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Biochemistry. 1999 Nov 9;38(45):14906-15.

ClpA and ClpP remain associated during multiple rounds of ATP-dependent protein degradation by ClpAP protease.

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Laboratory of Cell Biology, National Cancer Institute, Bethesda, Maryland 20892, USA.


The Escherichia coli ClpA and ClpP proteins form a complex, ClpAP, that catalyzes ATP-dependent degradation of proteins. Formation of stable ClpA hexamers and stable ClpAP complexes requires binding of ATP or nonhydrolyzable ATP analogues to ClpA. To understand the order of events during substrate binding, unfolding, and degradation by ClpAP, it is essential to know the oligomeric state of the enzyme during multiple catalytic cycles. Using inactive forms of ClpA or ClpP as traps for dissociated species, we measured the rates of dissociation of ClpA hexamers or ClpAP complexes. When ATP was saturating, the rate constant for dissociation of ClpA hexamers was 0.032 min(-1) (t(1/2) of 22 min) at 37 degrees C, and dissociation of ClpP from the ClpAP complexes occurred with a rate constant of 0. 092 min(-1) (t(1/2) of 7.5 min). Because the k(cat) for casein degradation is approximately 10 min(-1), these results indicate that tens of molecules of casein can be turned over by the ClpAP complex before significant dissociation occurs. Mutations in the N-terminal ATP binding site led to faster rates of ClpA and ClpAP dissociation, whereas mutations in the C-terminal ATP binding site, which cause significant decreases in ATPase activity, led to lower rates of dissociation of ClpA and ClpAP complexes. Dissociation rates for wild-type and first domain mutants of ClpA were faster at low nucleotide concentrations. The t(1/2) for dissociation of ClpAP complexes in the presence of nonhydrolyzable analogues was >/=30 min. Thus, ATP binding stabilizes the oligomeric state of ClpA, and cycles of ATP hydrolysis affect the dynamics of oligomer interaction. However, since the k(cat) for ATP hydrolysis is approximately 140 min(-1), ClpA and the ClpAP complex remain associated during hundreds of rounds of ATP hydrolysis. Our results indicate that the ClpAP complex is the functional form of the protease and as such engages in multiple rounds of interaction with substrate proteins, degradation, and release of peptide products without dissociation.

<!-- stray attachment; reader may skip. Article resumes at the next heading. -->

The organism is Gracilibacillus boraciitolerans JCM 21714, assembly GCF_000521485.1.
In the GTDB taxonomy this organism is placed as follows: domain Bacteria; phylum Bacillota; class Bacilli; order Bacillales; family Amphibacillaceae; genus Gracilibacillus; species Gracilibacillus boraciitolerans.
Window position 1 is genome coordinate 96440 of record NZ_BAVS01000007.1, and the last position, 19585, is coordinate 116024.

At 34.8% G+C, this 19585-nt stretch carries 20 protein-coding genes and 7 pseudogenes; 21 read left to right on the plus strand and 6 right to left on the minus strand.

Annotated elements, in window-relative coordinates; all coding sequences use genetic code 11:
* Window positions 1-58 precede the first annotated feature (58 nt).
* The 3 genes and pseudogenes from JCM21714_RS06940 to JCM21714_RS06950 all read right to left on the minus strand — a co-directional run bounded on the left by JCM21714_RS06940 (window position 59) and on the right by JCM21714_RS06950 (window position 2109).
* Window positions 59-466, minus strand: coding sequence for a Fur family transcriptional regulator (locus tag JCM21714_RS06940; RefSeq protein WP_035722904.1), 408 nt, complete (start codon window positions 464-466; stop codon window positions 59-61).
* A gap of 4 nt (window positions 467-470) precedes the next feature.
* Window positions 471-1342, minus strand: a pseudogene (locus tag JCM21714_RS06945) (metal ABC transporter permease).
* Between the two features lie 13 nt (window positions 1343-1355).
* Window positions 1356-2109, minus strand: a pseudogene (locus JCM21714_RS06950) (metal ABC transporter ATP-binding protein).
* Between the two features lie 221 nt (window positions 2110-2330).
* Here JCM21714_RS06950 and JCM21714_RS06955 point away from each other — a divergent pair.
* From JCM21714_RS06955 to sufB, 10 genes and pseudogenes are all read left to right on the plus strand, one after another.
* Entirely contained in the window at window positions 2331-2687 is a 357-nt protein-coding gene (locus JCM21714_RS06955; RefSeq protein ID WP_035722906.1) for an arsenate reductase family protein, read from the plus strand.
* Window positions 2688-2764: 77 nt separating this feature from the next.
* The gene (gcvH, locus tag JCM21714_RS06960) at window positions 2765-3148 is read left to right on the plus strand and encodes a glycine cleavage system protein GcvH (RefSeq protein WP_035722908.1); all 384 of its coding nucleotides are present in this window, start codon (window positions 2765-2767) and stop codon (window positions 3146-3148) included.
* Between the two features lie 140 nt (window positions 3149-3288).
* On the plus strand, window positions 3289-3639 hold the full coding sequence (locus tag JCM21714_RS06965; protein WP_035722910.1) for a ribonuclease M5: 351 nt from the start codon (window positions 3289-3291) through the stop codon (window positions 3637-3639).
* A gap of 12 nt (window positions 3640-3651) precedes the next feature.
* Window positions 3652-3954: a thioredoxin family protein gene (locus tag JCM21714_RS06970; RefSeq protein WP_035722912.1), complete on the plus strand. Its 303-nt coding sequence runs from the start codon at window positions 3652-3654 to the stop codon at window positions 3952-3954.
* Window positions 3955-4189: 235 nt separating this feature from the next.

[Indexed for MEDLINE]

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